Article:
Screening and Ongoing Assessment for Substance Abuse in HIV

Guideline and Commentary

Barbara Chaffee, MD, MPH


April 05, 2011

In This Article

Substance Abuse in HIV: Expert Commentary

In the early 1990s, on the door of a bar in a small city where HIV was not yet common, there was among the scribbled graffiti the phrase "Sex for coke -- call Linda." The words and their location (a bar) summarized how the HIV epidemic would grow through sex, drug and alcohol use, and sex in exchange for drugs. In the past 30 years of the HIV epidemic, great progress has been made in treatment but not nearly so much progress in prevention, and drug and alcohol use are key culprits.

Problematic drug and alcohol use and abuse are associated with many medical problems, perhaps none so much as HIV/AIDS. A person who is drinking heavily is more likely than his/her sober peers to practice unsafe sex and therefore is at increased risk of acquiring and spreading HIV infection.

HIV infection is passed by sexual contact, blood exposure, and from mother to child. Because mood-altering drugs including alcohol are frequently associated with unsafe sex and/or needle sharing, the prevalence of problematic drug and alcohol use is high among patients with HIV/AIDS. This drug and alcohol use then further increases the risk for transmission of HIV infection. In addition to increasing the risk for transmission, alcohol has a direct toxic effect on the immune system lowering the CD4 count and increasing the HIV viral load.(1)

Once infected, a substance-using patient is less likely to adhere to antiretroviral medications correctly, thus increasing the risk for viral resistance. This sequence of events applies to alcohol and all forms of drug use. Fortunately, needle exchange programs and information about cleaning needles have reduced the rate of new infections due to needle sharing, but people with drug and alcohol misuse problems remain a population at increased risk for HIV.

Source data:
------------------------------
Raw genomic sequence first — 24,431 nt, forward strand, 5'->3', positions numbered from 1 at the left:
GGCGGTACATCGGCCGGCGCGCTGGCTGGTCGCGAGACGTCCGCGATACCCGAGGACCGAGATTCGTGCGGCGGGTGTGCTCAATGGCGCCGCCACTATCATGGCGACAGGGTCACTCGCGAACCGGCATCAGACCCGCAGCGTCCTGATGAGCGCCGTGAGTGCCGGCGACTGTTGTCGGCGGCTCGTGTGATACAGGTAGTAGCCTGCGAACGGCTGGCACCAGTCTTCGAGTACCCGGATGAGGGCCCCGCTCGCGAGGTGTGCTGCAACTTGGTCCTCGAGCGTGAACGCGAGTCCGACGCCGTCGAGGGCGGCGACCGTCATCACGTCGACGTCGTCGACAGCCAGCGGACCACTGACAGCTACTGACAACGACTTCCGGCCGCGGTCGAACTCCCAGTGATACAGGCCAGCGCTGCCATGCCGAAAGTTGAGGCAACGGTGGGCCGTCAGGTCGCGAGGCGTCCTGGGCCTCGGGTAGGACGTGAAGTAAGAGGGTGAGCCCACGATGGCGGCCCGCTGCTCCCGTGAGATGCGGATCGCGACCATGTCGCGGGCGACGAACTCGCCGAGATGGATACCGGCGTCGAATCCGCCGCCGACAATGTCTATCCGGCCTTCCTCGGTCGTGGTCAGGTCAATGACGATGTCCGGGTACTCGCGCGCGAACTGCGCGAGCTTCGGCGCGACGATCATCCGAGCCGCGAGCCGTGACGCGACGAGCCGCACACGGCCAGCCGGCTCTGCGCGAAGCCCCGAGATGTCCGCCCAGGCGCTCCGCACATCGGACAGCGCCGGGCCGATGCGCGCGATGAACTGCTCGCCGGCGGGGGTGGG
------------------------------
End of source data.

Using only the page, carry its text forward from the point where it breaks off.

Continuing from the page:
Clinicians caring for patients with HIV/AIDS therefore need to screen all HIV/AIDS patients for ongoing or recurrent drug and alcohol use and abuse. There are many screening tools that can help identify these problems. None of these tools is perfect, and the most important element of a good history is probably the manner by which the clinician asks the questions: a nonjudgmental tone and body language being key.

An anonymous wit has said that an alcoholic is a patient who drinks more than the doctor. A better definition is that an alcoholic is someone whose use of alcohol causes medical, social, or legal problems, and that person is unable to change his/her use in reaction to these problems. Motivating patients to accept treatment of their drug and alcohol dependence is not easy and often takes a long time; making the diagnosis and helping patients accept the diagnosis is the first step.

Clinicians need to convey empathy and to remember that the patient who minimizes or denies his/her drug or alcohol use may do so due to struggles with his/her loss of control. If the clinician scolds or lectures the patient then the patient will be less likely to reveal the true extent of his/her use, but if the tone is sympathetic then the patient is more likely to accept a referral for treatment of the substance use.


  1. Hahn JA, Samet JH. Alcohol and HIV disease progression: weighing the evidence. Curr HIV/AIDS Rep. 2010;7:226-233.


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